Friday, October 24, 2008

Fake baked beans

I have already admitted my love affair with beans. When it comes to baked beans, however, I am particularly nostalgic.

I have two childhood memories of baked beans. My mother used to make the real deal, the true baked beans soaked overnight and then slow cooked in the oven all day. She would use the same white Corning casserole dish for the beans that would scorch on the rim as the liquid reduced in the oven. The smoky sweet smell of bacon and maple syrup would fill the house all afternoon, and I would wait in anticipation for dinnertime. Back then, I was impressed by foods that were the result of hours of preparation. To my young mind, the caché of baked beans was only surpassed by pierogies, made from scratch only by my grandmother on her indulgent yet infrequent visits.

My second memory of baked beans is of the canned variety, which I also adored. This instant version, accompanied by steamed weiners and buttered toast, was often served for lunch at my then best friend's house by her English nanny. These lunches, along with others such as Kraft Dinner, Alphaghetti and instant chicken noodle soup, were my interpretation of high class food. Somehow I was aware and impressed by the expense of purchasing prepared food at a higher price. Strange though how at age eight, fine dining to me was either the result of hours of preparation or none at all.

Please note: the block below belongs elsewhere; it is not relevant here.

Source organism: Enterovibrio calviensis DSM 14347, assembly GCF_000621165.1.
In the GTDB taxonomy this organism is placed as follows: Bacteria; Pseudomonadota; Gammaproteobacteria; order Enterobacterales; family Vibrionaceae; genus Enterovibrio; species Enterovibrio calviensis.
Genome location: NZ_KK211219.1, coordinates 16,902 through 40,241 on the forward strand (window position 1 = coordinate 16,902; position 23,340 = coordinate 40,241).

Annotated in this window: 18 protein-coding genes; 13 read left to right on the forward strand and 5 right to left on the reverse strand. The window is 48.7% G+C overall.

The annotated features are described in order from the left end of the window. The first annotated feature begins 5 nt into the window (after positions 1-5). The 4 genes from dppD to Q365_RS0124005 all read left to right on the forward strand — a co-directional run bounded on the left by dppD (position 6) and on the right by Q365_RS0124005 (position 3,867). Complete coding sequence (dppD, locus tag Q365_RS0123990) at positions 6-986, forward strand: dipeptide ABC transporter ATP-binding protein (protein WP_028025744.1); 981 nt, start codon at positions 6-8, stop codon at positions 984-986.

And so, my beans. Until recently, I have satisfied my baked bean cravings by cracking a can of Heinz: Cravings are rarely met by cooking food that requires 24 hours of preparation. I have now created a recipe for fake baked beans, cooked on the stove in 20 minutes rather than in the oven for 8 hours. They taste better than canned, though probably not as good as the real thing. Slow cooked food, no matter how hard I try, can never be replaced.

Serves 3-4
1 Tbsp oil
1 small onion, diced
1 19-oz can navy beans, drained and rinsed
1 cup water
1 Tbsp blackstrap molasses
1 Tbsp tomato paste
1 tsp Dijon mustard
Salt and pepper to taste
1 Tbsp pure maple syrup (optional)
In a medium-sized pot over medium heat, cook the onion in the oil until soft and translucent. Add the beans, water, molasses, tomato paste and mustard. Bring to a boil and stir until all ingredients are incorporated. Reduce heat and simmer 15-20 minutes with the lid off until the liquid has reduced by half. Season with salt and pepper. If using, stir in maple syrup.

NOTE: If you want to add bacon, dice two strips and fry in the oil before adding the onion. Continue with the rest of the recipe as described above.

Photo: Fake baked beans.